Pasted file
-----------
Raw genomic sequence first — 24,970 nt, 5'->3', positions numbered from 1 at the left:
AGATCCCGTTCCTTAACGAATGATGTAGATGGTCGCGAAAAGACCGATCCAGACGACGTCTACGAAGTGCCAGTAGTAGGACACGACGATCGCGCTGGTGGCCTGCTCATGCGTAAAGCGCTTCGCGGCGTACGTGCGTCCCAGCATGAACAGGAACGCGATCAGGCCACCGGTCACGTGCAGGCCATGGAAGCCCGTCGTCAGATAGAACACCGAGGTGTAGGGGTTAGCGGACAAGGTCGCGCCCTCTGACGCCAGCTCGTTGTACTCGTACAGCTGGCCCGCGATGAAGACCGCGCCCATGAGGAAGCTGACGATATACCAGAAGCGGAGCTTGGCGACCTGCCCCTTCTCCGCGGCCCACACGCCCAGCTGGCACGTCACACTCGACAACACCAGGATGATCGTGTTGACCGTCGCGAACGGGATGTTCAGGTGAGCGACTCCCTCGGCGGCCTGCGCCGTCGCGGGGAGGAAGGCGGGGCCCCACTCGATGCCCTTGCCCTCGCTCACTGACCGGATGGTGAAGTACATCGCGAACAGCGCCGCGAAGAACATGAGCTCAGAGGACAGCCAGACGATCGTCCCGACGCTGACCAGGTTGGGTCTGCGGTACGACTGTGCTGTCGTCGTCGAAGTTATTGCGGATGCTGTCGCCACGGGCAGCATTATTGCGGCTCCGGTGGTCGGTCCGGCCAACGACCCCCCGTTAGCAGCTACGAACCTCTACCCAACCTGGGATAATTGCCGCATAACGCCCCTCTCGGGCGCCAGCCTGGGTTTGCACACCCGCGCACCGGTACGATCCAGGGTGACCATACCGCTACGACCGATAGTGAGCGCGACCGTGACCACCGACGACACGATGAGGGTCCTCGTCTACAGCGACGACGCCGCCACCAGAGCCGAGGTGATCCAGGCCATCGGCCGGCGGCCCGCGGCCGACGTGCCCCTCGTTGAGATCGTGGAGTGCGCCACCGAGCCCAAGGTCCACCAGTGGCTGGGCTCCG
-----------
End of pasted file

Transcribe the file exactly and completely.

Raw genomic sequence first — 24,970 nt, 5'->3', positions numbered from 1 at the left:
AGATCCCGTTCCTTAACGAATGATGTAGATGGTCGCGAAAAGACCGATCCAGACGACGTCTACGAAGTGCCAGTAGTAGGACACGACGATCGCGCTGGTGGCCTGCTCATGCGTAAAGCGCTTCGCGGCGTACGTGCGTCCCAGCATGAACAGGAACGCGATCAGGCCACCGGTCACGTGCAGGCCATGGAAGCCCGTCGTCAGATAGAACACCGAGGTGTAGGGGTTAGCGGACAAGGTCGCGCCCTCTGACGCCAGCTCGTTGTACTCGTACAGCTGGCCCGCGATGAAGACCGCGCCCATGAGGAAGCTGACGATATACCAGAAGCGGAGCTTGGCGACCTGCCCCTTCTCCGCGGCCCACACGCCCAGCTGGCACGTCACACTCGACAACACCAGGATGATCGTGTTGACCGTCGCGAACGGGATGTTCAGGTGAGCGACTCCCTCGGCGGCCTGCGCCGTCGCGGGGAGGAAGGCGGGGCCCCACTCGATGCCCTTGCCCTCGCTCACTGACCGGATGGTGAAGTACATCGCGAACAGCGCCGCGAAGAACATGAGCTCAGAGGACAGCCAGACGATCGTCCCGACGCTGACCAGGTTGGGTCTGCGGTACGACTGTGCTGTCGTCGTCGAAGTTATTGCGGATGCTGTCGCCACGGGCAGCATTATTGCGGCTCCGGTGGTCGGTCCGGCCAACGACCCCCCGTTAGCAGCTACGAACCTCTACCCAACCTGGGATAATTGCCGCATAACGCCCCTCTCGGGCGCCAGCCTGGGTTTGCACACCCGCGCACCGGTACGATCCAGGGTGACCATACCGCTACGACCGATAGTGAGCGCGACCGTGACCACCGACGACACGATGAGGGTCCTCGTCTACAGCGACGACGCCGCCACCAGAGCCGAGGTGATCCAGGCCATCGGCCGGCGGCCCGCGGCCGACGTGCCCCTCGTTGAGATCGTGGAGTGCGCCACCGAGCCCAAGGTCCACCAGTGGCTGGGCTCCG